Starting with an Instagram page, they soon established a large following across social media and grew to over thirty members. They also launched their own line in men's grooming products and began to advocate for women's rights and equality across the Middle East (female activists and artists were invited to address events held in Erbil).

One can but admire and respect the founders and members of Mr. Erbil and send them the very warmest of fraternal greetings.


Mr. Erbil can be followed via: Instagram, Facebook and Twitter.

For an excellent feature on Mr. Erbil in The Chap (13 Dec 2017) by freelance photojournalist Elizabeth Fitt, with pictures by Mustafa Khyat and Shwan Blaiye, click here.

This post is for my beautiful friend Nahla Al-Ageli at Nahla Ink

11 May 2018

Don't You Ever Stop Being Dandy: In Memory of Bunny Roger

Bunny Roger by Francis Goodman (1951)
© National Portrait Gallery, London

Neil Roger - known by friend and foe alike as Bunny - was a couturier, war hero, and what the Victorians would have politely termed a confirmed bachelor. A man loved within fashionable society as much for his kindness as his impeccable (sometimes flamboyant) style.

It's said that everybody's favourite fictional dandy, John Steed - played so beautifully by Patrick Macnee - was partly based on Bunny and his neo-Edwardian wardrobe that featured long tight-waisted jackets, narrow trousers and a high-crowned bowler hat. His exquisitely cut suits showed Savile Row tailoring at its very finest.

As a boy, his Scottish parents sent him to an independent boarding school in East Lothian. Founded in 1827, Loretto School is currently under investigation as part of an inquiry into historic child abuse. Bunny then spent a year reading history at Balliol College, before deciding to study drawing at the Ruskin, having determined on a career designing clothes.

The Oxford authorities had their eye on him, however, and he was eventually expelled from the University, accused of homosexual activities. The fact that he enhanced his good looks with rouge and hair dye didn't help his case (though I don't know if he even attempted to mount a defence against the charges made: Never complain, never explain).

In 1937, aged twenty-six, Bunny established himself as a London couturier who could name Vivien Leigh and Princess Marina, Duchess of Kent among his clientele. His shop, in Great Newport Street, was decorated in camp Regency Gothic style. Unfortunately, his career as a dress-maker to the rich and famous was cut short by the outbreak of the Second World War.

Serving as a commissioned officer in the Rifle Brigade, Bunny saw action in Italy and North Africa. He was greatly admired by his fellow soldiers for his courage under fire - and for the fact that even in the most demanding of circumstances he always made sure his makeup was carefully applied with a showman's resilience and went into battle wearing a mauve chiffon scarf, brandishing the latest copy of Vogue.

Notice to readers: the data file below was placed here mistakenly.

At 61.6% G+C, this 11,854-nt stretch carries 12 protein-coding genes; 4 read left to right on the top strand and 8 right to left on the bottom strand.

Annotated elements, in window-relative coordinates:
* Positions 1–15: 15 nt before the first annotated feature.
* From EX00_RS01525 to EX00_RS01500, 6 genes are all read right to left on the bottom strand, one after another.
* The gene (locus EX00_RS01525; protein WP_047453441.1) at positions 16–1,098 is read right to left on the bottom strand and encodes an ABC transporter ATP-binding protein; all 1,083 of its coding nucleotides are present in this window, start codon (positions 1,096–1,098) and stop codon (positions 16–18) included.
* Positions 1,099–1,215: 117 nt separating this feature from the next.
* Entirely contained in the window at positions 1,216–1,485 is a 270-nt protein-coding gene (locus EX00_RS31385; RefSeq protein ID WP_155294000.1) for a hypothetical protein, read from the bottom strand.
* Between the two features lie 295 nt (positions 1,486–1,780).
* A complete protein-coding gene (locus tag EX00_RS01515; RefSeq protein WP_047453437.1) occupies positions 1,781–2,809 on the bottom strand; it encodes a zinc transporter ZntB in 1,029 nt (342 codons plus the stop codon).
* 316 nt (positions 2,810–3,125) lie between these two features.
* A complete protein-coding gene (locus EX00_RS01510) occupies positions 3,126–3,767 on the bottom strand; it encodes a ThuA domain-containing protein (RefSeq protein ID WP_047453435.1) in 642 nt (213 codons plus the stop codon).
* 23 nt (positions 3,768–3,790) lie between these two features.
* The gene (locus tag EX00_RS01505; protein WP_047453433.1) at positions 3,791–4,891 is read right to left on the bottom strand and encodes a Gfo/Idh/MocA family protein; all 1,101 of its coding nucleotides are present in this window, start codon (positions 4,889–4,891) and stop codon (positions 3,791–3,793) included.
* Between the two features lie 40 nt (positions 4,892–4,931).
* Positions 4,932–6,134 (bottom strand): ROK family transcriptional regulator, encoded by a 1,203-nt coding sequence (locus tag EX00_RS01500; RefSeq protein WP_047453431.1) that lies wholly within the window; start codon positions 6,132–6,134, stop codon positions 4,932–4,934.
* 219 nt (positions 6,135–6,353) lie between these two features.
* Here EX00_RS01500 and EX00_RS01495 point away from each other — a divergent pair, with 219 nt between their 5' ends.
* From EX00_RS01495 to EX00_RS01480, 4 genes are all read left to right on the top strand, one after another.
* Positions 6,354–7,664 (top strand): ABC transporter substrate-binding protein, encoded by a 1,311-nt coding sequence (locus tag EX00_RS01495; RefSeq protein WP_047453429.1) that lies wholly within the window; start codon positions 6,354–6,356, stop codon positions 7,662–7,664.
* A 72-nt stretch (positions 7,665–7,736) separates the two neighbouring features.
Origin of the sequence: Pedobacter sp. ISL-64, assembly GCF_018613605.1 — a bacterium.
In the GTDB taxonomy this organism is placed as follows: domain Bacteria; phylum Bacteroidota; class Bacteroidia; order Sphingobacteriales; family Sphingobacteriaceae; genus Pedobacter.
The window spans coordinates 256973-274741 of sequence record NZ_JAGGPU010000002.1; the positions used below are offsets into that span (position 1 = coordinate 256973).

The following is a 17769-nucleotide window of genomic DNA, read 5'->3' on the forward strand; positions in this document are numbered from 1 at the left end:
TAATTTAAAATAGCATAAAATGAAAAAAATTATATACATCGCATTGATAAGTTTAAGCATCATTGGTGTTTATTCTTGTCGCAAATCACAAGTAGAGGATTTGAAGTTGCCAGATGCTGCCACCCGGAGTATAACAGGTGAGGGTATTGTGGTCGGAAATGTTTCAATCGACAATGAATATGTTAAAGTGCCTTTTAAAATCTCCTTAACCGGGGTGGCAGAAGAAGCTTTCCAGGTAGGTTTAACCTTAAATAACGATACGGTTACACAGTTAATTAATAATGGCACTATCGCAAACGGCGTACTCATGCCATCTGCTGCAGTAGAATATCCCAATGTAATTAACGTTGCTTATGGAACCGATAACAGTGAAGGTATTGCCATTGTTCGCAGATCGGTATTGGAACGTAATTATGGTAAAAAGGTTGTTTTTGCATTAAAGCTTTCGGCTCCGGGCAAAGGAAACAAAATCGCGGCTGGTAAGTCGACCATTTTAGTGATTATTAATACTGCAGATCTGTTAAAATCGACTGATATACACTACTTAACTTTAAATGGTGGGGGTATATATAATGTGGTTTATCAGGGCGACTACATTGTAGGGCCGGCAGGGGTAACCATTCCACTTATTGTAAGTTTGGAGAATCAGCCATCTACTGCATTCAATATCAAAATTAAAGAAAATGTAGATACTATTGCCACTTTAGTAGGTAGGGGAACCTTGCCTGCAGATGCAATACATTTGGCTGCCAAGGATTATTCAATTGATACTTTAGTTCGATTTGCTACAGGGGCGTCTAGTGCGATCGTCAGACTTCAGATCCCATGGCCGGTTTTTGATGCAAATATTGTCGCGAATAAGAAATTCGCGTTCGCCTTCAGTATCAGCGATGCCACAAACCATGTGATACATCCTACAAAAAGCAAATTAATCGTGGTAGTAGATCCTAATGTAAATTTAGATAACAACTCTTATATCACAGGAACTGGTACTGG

Following the War, Bunny was invited to run the couture department at the exclusive West End store Fortnum and Mason. He seemed to enjoy his job. And he certainly enjoyed his colourful social life, holding lavish and often outrageous parties for his many friends and specially invited guests, until his death in 1997, aged 85.

Indeed, party-giving was arguably Bunny's true vocation; he had a great passion (and talent) for dancing, dressing up, and entertaining. One notorious fetish-themed party in 1956 even provoked tabloid headlines.   

In an obituary published in the Independent (28 April 1997), Clive Fisher closes with the following rather touching paragraph:

"All dandies need an audience, but Bunny Roger inspired what almost amounted to a following - partly because by word and deed he never stopped entertaining; partly because we are all nostalgic for style. Most crucially, however, he was true: beneath his mauve mannerisms he was stalwart, frank, dependable and undeceived; to onlookers a passing peacock, to intimates a life enhancer and exemplary friend."

Only the puritans of Dandyism.net seem unable to resist casting aspersions upon his character ...

For Bunny, they insist, was not a prominent figure within the history of dandyism; just an old school queen too prone to wearing sequins and rightly regarded as a marginal character. Indeed, all that saved him from being "just another flaunting, excessively camp clown like Patrick McDonald", was his Edwardian-infused sobriety and "genuinely good taste in conventional attire".

Unfortunately, nothing saves the Junta - as the staff of Dandyism.net like to refer to themselves - from lapsing on this occasion into ill-mannered homophobia.


Clive Fisher's obituary for Bunny Roger can be read in full by clicking here.

The Dandyism.net editorial (14 Nov 2007) can be read by clicking here.